The Social Security Increase 2023 - COLA
In December of every year, the Social Security Administration (SSA) adjusts and (usually) increases the following years’ benefits. When an increase is announced, people will see the changes in their Social Security checks in January of the following year. The reason for this Social Security check raise is the amount of increase is based on the cost of living. So when inflation is measured in July, September and October, the government uses that determination to give you a bit more money in your Social Security check starting the following January. How is the COLA Social Security raise going to affect you? That’s the question! But first, let’s take a look at the basics - how is the new Social Security COLA raise going to affect your monthly Social Security payment schedule?
What is COLA?
COLA is an acronym for Cost of Living Adjustment. Basically, this means that when inflation hits and the prices for basic necessities such as food, clothing, and housing rise in cost, the COLA kicks in as a buffer to increase your social security benefits to ensure you have more money to offset the rate of inflation so you can purchase the necessities.
How COLA is Calculated for Social Security Payment Schedules?
While this hasn’t been the case for the entire history of Social Security payments, Social Security benefits have been adjusted for inflation using COLA annually since 1975. Your social security benefits are adjusted using the Consumer Price Index for Urban Wage Earners and Clerical Workers (CPI-W). This is the United States monthly price change measurement for goods and services, including food, energy, and medical care. Basically, the prices of the essentials you need for everyday living.
The CPI-W is a niche of the Consumer Price Index, which measures a wide range of retail prices. To determine the COLA, the average CPI-W for the third quarter prices are compared to the prices for the same period the year before.
COLAs for the previous 10 years averaged less than two percent. COLAs can range from zero (in 2015) to more than 10%, depending on the amount of inflation. In 2011, the COLA rose 3.6 percent. The biggest adjustment for Social Security recipients was 14.3% in 1980.
Can You Have a Year Without COLA?
Since the purpose of the COLA is to lessen the gap between inflation and the cost of living, you can have a year with no COLA. No inflation equals no COLA because you only have a COLA if inflation increases. This means there isn’t a raise in your social security benefits. The three years in which COLA didn’t rise above zero were 2009, 2010, and 2015.
COLA 2023 - Could This Be the Largest Increase to Social Security Benefits?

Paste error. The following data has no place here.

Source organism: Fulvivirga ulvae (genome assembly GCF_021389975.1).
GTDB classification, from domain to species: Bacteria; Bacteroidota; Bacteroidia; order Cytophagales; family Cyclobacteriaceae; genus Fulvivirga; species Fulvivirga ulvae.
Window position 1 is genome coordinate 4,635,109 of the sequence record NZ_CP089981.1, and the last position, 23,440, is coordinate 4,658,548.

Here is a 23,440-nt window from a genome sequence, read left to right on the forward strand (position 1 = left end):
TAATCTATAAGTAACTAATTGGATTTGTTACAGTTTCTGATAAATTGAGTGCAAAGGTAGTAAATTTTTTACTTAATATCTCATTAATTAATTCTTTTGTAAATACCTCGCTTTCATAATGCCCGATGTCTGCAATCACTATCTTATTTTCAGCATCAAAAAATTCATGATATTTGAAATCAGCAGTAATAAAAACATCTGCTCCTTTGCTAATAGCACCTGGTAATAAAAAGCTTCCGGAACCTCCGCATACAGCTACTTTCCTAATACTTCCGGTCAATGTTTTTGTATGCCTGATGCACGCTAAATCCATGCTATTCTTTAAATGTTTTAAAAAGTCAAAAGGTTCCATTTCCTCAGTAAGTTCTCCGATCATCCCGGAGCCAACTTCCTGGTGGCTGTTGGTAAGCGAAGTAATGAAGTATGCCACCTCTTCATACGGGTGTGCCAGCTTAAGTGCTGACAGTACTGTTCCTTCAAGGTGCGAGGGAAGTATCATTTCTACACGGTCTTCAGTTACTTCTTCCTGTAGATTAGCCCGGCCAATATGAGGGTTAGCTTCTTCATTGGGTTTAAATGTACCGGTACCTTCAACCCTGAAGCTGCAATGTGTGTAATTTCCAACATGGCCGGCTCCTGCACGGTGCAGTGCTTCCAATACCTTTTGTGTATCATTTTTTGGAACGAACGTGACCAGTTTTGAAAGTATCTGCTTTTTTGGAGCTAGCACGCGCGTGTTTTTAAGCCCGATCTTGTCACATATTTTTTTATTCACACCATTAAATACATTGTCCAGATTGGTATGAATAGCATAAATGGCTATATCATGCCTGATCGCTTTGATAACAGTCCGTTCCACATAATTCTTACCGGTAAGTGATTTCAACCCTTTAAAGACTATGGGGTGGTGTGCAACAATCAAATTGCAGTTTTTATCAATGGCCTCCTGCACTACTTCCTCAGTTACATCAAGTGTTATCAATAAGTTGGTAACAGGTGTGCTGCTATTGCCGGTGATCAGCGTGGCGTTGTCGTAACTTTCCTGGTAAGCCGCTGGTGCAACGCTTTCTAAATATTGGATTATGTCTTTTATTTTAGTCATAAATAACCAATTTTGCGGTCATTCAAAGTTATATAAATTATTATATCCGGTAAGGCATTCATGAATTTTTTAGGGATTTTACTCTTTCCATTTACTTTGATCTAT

Next year could bring the biggest increase to Social Security benefits in almost forty years!
Because of the rising prices of food, gas, power, and housing, there have been economic forecasts of a nearly doubled cost-of-living adjustment (COLA) for 2023.
This inflation gauge used by the Social Security Administration (SSA) to set the annual COLA came in at 9.1 percent for July. However, you won’t see the increase in benefits until January 2023.
The best guess estimate is that the COLA for 2023 will be in the eight to ten percent range. This would be second to the 1981 COLA increase of 11.2%.
Although estimates are preliminary, the forecast for an increase in your social security payments is definite. However, the actual COLA will depend on changes in consumer prices through the end of September.
How Much Should I Expect to Receive with My COLA Social Security Raise in 2023?
To estimate what you may receive from the COLA in 2022, you can use this back-of-the-envelope calculation. A 9% percent increase in COLA would boost the average Social Security retirement benefit by approximately $150 a month starting in January 2023.
Will My Medicare Part B Affect the Amount I Receive from the COLA Adjustment?
While a rise in Medicare Part B premiums in 2023 would not directly affect your Social Security benefits, the rise in Medicare Part B premiums next year usually offset a portion of your COLA payment increase. For those Social Security recipients who have Medicare premiums deducted directly from their benefit payments, you’ll see a lower amount in your monthly increase of income. However, the 2023 Part B premium increase is expected to be less than this year’s record increase.
How Energy Prices Affect COLA
Energy prices are going to change and fluctuate over the next few months, changing the numbers in COLA. This may be the biggest deciding factor in the rate of COLA for 2023. And, if this trend continues, we are headed for COLA as big as 10% or more!
While the 2022 COLA of 5.9% increased the average retirement benefit by $92 a month, Social Security payments grew by an average of $20 a month on the back of a 1.3% adjustment.
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